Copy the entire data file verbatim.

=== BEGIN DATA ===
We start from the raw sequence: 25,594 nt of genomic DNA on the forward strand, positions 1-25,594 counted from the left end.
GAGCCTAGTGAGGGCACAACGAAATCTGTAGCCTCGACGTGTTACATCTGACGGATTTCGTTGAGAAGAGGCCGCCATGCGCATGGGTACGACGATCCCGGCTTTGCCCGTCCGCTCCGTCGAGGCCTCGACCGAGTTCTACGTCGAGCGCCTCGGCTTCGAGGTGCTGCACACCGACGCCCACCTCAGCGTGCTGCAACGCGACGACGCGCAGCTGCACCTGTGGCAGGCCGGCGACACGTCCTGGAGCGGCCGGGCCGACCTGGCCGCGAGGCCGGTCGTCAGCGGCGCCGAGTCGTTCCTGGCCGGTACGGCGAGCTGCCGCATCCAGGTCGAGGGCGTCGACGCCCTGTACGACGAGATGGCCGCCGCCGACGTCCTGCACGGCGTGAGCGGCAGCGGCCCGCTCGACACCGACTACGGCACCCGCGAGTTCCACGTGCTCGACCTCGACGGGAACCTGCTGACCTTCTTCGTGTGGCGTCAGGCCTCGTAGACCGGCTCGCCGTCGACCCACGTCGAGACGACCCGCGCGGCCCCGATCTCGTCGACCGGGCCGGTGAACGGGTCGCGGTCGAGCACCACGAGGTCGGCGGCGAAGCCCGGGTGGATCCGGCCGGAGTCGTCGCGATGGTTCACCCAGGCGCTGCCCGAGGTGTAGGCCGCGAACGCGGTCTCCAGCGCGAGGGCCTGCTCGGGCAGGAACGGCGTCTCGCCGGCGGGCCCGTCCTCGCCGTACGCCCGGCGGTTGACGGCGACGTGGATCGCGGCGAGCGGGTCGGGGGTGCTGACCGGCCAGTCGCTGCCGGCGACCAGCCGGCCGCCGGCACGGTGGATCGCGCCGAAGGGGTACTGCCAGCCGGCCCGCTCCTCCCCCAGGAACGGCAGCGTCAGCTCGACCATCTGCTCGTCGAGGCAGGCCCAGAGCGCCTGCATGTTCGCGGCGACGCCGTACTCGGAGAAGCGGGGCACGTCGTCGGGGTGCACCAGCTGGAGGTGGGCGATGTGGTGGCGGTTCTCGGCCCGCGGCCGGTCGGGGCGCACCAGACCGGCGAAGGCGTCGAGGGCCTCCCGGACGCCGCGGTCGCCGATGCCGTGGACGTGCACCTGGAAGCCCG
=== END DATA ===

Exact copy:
We start from the raw sequence: 25,594 nt of genomic DNA on the forward strand, positions 1-25,594 counted from the left end.
GAGCCTAGTGAGGGCACAACGAAATCTGTAGCCTCGACGTGTTACATCTGACGGATTTCGTTGAGAAGAGGCCGCCATGCGCATGGGTACGACGATCCCGGCTTTGCCCGTCCGCTCCGTCGAGGCCTCGACCGAGTTCTACGTCGAGCGCCTCGGCTTCGAGGTGCTGCACACCGACGCCCACCTCAGCGTGCTGCAACGCGACGACGCGCAGCTGCACCTGTGGCAGGCCGGCGACACGTCCTGGAGCGGCCGGGCCGACCTGGCCGCGAGGCCGGTCGTCAGCGGCGCCGAGTCGTTCCTGGCCGGTACGGCGAGCTGCCGCATCCAGGTCGAGGGCGTCGACGCCCTGTACGACGAGATGGCCGCCGCCGACGTCCTGCACGGCGTGAGCGGCAGCGGCCCGCTCGACACCGACTACGGCACCCGCGAGTTCCACGTGCTCGACCTCGACGGGAACCTGCTGACCTTCTTCGTGTGGCGTCAGGCCTCGTAGACCGGCTCGCCGTCGACCCACGTCGAGACGACCCGCGCGGCCCCGATCTCGTCGACCGGGCCGGTGAACGGGTCGCGGTCGAGCACCACGAGGTCGGCGGCGAAGCCCGGGTGGATCCGGCCGGAGTCGTCGCGATGGTTCACCCAGGCGCTGCCCGAGGTGTAGGCCGCGAACGCGGTCTCCAGCGCGAGGGCCTGCTCGGGCAGGAACGGCGTCTCGCCGGCGGGCCCGTCCTCGCCGTACGCCCGGCGGTTGACGGCGACGTGGATCGCGGCGAGCGGGTCGGGGGTGCTGACCGGCCAGTCGCTGCCGGCGACCAGCCGGCCGCCGGCACGGTGGATCGCGCCGAAGGGGTACTGCCAGCCGGCCCGCTCCTCCCCCAGGAACGGCAGCGTCAGCTCGACCATCTGCTCGTCGAGGCAGGCCCAGAGCGCCTGCATGTTCGCGGCGACGCCGTACTCGGAGAAGCGGGGCACGTCGTCGGGGTGCACCAGCTGGAGGTGGGCGATGTGGTGGCGGTTCTCGGCCCGCGGCCGGTCGGGGCGCACCAGACCGGCGAAGGCGTCGAGGGCCTCCCGGACGCCGCGGTCGCCGATGCCGTGGACGTGCACCTGGAAGCCCG